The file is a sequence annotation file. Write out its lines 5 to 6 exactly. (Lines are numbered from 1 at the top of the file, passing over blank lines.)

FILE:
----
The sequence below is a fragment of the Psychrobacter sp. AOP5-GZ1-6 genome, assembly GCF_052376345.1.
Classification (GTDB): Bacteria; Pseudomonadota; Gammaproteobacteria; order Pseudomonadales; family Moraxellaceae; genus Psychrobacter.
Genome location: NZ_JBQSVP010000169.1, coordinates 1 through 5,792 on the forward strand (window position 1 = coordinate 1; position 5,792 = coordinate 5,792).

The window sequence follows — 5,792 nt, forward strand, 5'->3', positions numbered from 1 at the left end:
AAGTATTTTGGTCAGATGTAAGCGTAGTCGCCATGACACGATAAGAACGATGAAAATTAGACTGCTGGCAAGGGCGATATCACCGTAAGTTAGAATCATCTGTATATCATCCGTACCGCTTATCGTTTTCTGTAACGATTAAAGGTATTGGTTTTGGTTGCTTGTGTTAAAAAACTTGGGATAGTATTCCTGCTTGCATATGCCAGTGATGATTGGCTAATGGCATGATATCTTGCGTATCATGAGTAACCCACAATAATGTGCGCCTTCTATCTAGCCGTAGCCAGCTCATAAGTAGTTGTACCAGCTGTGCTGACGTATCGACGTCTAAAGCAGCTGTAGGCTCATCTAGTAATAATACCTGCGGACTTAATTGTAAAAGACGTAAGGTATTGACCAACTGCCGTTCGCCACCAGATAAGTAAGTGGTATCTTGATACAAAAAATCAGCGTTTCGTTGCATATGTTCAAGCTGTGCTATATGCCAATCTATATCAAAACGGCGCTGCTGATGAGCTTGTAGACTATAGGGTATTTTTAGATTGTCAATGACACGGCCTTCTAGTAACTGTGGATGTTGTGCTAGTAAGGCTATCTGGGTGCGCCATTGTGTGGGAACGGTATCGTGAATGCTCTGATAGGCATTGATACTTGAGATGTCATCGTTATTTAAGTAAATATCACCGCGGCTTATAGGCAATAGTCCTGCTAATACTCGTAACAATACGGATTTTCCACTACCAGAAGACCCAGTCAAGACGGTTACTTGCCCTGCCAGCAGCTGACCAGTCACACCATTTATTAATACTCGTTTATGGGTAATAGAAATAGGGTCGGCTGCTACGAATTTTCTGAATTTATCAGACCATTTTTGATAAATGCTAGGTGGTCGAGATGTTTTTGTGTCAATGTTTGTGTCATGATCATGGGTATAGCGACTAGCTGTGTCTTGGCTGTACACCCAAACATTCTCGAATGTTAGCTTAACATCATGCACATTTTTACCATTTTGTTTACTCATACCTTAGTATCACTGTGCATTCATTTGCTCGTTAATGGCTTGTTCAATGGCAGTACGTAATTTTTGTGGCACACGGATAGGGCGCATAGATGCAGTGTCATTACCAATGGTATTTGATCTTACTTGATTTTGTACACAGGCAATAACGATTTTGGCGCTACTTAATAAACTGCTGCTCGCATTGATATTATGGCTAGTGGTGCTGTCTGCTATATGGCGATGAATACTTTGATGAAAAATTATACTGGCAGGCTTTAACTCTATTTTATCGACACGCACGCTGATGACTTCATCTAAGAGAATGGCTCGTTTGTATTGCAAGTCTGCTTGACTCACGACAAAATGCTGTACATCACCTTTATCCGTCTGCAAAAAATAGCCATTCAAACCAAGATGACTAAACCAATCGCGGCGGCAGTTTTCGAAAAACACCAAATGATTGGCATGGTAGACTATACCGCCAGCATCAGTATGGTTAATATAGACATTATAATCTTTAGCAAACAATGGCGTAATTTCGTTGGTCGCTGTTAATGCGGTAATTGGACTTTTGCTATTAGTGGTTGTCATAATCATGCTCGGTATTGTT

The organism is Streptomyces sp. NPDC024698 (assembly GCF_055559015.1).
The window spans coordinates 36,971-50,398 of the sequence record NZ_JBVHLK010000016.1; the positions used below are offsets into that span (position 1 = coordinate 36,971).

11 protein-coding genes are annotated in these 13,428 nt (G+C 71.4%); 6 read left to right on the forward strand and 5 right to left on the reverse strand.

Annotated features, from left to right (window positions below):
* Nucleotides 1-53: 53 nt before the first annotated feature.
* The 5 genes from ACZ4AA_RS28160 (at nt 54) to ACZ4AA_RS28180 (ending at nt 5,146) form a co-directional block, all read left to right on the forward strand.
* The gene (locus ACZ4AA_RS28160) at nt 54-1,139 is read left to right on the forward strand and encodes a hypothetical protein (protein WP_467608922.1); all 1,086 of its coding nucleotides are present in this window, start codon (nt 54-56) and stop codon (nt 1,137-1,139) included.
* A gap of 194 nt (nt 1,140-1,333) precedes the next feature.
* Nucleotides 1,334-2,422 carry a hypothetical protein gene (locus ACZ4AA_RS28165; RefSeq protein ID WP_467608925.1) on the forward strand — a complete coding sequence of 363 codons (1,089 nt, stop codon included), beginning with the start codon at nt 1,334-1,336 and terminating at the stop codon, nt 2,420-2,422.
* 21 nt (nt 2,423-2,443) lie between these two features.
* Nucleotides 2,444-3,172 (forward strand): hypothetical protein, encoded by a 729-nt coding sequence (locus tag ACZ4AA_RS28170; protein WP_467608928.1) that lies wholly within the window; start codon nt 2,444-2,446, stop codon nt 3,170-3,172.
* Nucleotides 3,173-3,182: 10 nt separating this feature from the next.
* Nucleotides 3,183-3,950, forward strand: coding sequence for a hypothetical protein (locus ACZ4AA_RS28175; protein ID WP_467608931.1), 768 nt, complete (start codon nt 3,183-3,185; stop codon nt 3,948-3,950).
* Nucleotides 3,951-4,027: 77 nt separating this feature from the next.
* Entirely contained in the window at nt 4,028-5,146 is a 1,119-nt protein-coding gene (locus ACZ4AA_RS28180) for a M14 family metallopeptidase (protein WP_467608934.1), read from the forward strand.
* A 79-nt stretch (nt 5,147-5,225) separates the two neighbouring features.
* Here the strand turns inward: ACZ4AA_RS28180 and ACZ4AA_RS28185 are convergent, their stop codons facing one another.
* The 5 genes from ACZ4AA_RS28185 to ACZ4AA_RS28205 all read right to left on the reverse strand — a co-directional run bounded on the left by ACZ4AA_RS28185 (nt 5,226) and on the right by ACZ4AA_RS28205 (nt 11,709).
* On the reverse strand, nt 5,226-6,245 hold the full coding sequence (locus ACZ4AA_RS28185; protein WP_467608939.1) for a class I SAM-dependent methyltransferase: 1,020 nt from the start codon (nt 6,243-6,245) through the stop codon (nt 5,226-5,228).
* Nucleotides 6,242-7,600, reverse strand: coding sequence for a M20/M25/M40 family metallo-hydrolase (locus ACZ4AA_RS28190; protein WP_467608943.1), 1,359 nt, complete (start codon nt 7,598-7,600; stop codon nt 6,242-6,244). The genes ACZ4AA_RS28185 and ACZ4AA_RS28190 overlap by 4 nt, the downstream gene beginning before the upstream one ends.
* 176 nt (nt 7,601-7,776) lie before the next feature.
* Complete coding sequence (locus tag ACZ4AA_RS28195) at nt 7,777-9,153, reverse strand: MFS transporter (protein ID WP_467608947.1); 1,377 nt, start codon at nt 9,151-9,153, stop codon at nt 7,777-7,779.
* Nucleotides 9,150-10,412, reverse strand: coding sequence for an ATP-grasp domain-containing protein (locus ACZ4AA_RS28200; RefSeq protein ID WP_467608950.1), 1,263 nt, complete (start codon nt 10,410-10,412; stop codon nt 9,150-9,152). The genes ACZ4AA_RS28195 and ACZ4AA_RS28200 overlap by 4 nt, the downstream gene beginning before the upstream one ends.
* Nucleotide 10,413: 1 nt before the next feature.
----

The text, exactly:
AAGTATTTTGGTCAGATGTAAGCGTAGTCGCCATGACACGATAAGAACGATGAAAATTAGACTGCTGGCAAGGGCGATATCACCGTAAGTTAGAATCATCTGTATATCATCCGTACCGCTTATCGTTTTCTGTAACGATTAAAGGTATTGGTTTTGGTTGCTTGTGTTAAAAAACTTGGGATAGTATTCCTGCTTGCATATGCCAGTGATGATTGGCTAATGGCATGATATCTTGCGTATCATGAGTAACCCACAATAATGTGCGCCTTCTATCTAGCCGTAGCCAGCTCATAAGTAGTTGTACCAGCTGTGCTGACGTATCGACGTCTAAAGCAGCTGTAGGCTCATCTAGTAATAATACCTGCGGACTTAATTGTAAAAGACGTAAGGTATTGACCAACTGCCGTTCGCCACCAGATAAGTAAGTGGTATCTTGATACAAAAAATCAGCGTTTCGTTGCATATGTTCAAGCTGTGCTATATGCCAATCTATATCAAAACGGCGCTGCTGATGAGCTTGTAGACTATAGGGTATTTTTAGATTGTCAATGACACGGCCTTCTAGTAACTGTGGATGTTGTGCTAGTAAGGCTATCTGGGTGCGCCATTGTGTGGGAACGGTATCGTGAATGCTCTGATAGGCATTGATACTTGAGATGTCATCGTTATTTAAGTAAATATCACCGCGGCTTATAGGCAATAGTCCTGCTAATACTCGTAACAATACGGATTTTCCACTACCAGAAGACCCAGTCAAGACGGTTACTTGCCCTGCCAGCAGCTGACCAGTCACACCATTTATTAATACTCGTTTATGGGTAATAGAAATAGGGTCGGCTGCTACGAATTTTCTGAATTTATCAGACCATTTTTGATAAATGCTAGGTGGTCGAGATGTTTTTGTGTCAATGTTTGTGTCATGATCATGGGTATAGCGACTAGCTGTGTCTTGGCTGTACACCCAAACATTCTCGAATGTTAGCTTAACATCATGCACATTTTTACCATTTTGTTTACTCATACCTTAGTATCACTGTGCATTCATTTGCTCGTTAATGGCTTGTTCAATGGCAGTACGTAATTTTTGTGGCACACGGATAGGGCGCATAGATGCAGTGTCATTACCAATGGTATTTGATCTTACTTGATTTTGTACACAGGCAATAACGATTTTGGCGCTACTTAATAAACTGCTGCTCGCATTGATATTATGGCTAGTGGTGCTGTCTGCTATATGGCGATGAATACTTTGATGAAAAATTATACTGGCAGGCTTTAACTCTATTTTATCGACACGCACGCTGATGACTTCATCTAAGAGAATGGCTCGTTTGTATTGCAAGTCTGCTTGACTCACGACAAAATGCTGTACATCACCTTTATCCGTCTGCAAAAAATAGCCATTCAAACCAAGATGACTAAACCAATCGCGGCGGCAGTTTTCGAAAAACACCAAATGATTGGCATGGTAGACTATACCGCCAGCATCAGTATGGTTAATATAGACATTATAATCTTTAGCAAACAATGGCGTAATTTCGTTGGTCGCTGTTAATGCGGTAATTGGACTTTTGCTATTAGTGGTTGTCATAATCATGCTCGGTATTGTT

The organism is Streptomyces sp. NPDC024698 (assembly GCF_055559015.1).